Protective Behavioral Strategies and Hazardous Drinking Among College Students: The Moderating Role of Psychological Distress
There is increasing evidence that mental health problems may attenuate the relationship between protective behavioral strategies (PBS) and alcohol outcomes. However, psychological distress may also affect these relationships. Further, it appears that different types of PBS have differential relationships with alcohol outcomes. The current study examined the degree to which psychological distress moderated the associations PBS subtypes had with hazardous drinking and alcohol-related negative consequences. Participants were 632 traditional-age undergraduate students (M = 20.04, standard deviation = 1.48) who had consumed alcohol within the past 30 days and completed online self-report measures designed to assess PBS use, level of psychological distress, hazardous drinking patterns, and alcohol-related negative consequences. Serious harm reduction PBS were associated with less hazardous drinking and less alcohol-related negative consequences, and these associations were strengthened for those experiencing greater psychological distress. Controlled consumption PBS were associated with less hazardous drinking, but this association was not moderated by psychological distress. These findings highlight the potential benefit of teaching serious harm reduction PBS to college students experiencing elevated levels of psychological distress.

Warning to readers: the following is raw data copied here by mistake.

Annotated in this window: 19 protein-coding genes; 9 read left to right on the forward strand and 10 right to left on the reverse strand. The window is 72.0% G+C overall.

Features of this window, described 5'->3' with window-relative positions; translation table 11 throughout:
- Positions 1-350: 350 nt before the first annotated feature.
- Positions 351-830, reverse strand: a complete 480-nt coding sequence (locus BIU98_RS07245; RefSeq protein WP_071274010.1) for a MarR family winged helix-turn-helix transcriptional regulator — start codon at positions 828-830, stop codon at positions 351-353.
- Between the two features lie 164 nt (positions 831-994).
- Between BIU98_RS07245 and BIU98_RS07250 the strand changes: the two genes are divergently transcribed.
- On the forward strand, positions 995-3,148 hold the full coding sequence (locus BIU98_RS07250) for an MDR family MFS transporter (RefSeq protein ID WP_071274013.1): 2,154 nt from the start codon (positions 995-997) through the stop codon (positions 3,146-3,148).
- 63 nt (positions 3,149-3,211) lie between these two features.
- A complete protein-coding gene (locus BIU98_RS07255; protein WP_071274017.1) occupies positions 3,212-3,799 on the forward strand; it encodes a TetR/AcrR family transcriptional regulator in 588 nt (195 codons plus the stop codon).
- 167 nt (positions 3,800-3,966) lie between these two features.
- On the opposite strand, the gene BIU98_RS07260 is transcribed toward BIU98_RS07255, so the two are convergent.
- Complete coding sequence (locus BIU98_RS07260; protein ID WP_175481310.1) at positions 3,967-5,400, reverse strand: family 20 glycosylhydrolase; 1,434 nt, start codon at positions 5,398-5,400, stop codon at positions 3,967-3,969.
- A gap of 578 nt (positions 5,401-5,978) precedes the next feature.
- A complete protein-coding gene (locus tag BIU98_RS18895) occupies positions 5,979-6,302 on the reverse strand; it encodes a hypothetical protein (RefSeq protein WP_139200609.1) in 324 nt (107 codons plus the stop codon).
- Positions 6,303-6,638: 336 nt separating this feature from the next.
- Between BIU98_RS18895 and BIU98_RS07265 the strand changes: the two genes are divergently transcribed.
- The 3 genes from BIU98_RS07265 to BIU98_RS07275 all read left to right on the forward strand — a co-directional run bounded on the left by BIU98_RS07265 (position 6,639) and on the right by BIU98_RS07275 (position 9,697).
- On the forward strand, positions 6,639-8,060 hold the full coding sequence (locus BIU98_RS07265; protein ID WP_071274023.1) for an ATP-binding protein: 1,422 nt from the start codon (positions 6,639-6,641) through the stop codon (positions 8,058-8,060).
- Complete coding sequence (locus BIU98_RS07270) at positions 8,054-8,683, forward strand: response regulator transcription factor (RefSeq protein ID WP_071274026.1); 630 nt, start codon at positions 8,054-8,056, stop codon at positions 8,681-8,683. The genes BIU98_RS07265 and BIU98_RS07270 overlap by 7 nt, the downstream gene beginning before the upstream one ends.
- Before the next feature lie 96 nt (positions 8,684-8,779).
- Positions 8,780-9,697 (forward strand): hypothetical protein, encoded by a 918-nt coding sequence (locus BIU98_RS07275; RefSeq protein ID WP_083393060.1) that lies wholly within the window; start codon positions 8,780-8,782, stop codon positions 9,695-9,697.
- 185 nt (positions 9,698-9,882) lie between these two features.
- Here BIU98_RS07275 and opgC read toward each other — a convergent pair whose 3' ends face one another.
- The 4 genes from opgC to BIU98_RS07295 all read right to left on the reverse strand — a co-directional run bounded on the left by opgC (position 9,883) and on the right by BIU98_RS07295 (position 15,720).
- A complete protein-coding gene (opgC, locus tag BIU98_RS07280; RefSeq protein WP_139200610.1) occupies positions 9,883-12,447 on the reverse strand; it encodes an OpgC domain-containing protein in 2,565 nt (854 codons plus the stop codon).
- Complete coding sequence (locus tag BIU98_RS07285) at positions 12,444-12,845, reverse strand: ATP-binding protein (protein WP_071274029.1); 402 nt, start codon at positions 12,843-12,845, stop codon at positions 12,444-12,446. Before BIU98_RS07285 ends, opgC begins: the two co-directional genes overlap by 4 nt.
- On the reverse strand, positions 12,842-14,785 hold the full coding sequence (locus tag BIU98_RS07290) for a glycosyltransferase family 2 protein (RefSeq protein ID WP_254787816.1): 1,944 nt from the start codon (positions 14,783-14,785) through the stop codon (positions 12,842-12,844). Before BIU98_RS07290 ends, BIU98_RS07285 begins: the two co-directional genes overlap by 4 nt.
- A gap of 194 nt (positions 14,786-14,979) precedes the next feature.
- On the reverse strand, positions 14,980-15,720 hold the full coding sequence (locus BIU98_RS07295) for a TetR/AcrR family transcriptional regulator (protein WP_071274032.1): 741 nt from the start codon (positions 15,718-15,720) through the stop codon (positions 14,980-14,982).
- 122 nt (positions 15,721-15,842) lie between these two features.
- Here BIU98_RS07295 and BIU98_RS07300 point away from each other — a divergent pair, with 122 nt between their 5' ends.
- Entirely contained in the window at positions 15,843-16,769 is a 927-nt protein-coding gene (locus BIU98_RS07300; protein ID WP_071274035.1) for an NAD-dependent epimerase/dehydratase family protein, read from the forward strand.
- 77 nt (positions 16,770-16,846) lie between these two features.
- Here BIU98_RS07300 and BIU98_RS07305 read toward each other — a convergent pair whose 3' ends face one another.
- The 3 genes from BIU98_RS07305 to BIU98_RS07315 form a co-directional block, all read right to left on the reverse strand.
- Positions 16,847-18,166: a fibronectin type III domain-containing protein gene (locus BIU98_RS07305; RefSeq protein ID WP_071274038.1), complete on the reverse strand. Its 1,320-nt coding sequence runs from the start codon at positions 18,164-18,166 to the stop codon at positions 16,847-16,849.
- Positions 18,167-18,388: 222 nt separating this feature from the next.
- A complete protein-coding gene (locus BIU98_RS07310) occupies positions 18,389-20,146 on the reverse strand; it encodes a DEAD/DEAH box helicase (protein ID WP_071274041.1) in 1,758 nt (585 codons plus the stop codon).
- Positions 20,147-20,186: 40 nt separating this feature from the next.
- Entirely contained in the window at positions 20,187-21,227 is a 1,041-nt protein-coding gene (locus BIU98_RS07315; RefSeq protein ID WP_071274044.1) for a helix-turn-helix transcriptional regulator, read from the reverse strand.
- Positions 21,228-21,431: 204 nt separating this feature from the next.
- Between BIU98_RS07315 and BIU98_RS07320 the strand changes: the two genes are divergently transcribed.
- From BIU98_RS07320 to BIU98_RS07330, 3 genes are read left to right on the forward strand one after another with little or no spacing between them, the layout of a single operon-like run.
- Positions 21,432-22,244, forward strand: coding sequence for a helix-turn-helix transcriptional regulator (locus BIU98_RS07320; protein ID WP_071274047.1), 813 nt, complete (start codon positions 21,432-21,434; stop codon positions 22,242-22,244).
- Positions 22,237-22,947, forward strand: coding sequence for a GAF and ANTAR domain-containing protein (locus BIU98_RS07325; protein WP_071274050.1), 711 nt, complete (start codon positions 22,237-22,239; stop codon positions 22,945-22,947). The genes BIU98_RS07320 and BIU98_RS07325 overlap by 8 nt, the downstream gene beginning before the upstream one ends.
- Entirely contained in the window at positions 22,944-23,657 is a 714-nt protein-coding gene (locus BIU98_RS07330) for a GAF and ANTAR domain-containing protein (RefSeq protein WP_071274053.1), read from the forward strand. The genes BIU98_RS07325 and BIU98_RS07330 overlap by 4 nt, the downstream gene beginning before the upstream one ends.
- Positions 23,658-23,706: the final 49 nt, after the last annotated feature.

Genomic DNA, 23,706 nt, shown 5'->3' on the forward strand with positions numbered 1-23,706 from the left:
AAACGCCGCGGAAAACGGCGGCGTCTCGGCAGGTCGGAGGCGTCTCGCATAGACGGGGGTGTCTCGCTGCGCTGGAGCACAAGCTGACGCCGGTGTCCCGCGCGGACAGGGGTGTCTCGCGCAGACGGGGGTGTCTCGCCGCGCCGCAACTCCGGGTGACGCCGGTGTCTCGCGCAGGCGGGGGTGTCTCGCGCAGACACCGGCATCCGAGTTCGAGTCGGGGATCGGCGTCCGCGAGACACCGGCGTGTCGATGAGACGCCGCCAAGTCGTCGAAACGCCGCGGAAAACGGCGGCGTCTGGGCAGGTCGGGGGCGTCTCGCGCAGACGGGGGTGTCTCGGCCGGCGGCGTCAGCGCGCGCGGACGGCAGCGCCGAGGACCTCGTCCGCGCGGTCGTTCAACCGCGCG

Journal of Drug Education
Jordan, H. R.,
Villarosa-Hurlocker, M. C.,
Ashley, A. L.,
Madson, M. B.
(2018). Protective Behavioral Strategies and Hazardous Drinking Among College Students: The Moderating Role of Psychological Distress. Journal of Drug Education, 48(1-2), 3-17.
Available at: https://aquila.usm.edu/fac_pubs/16605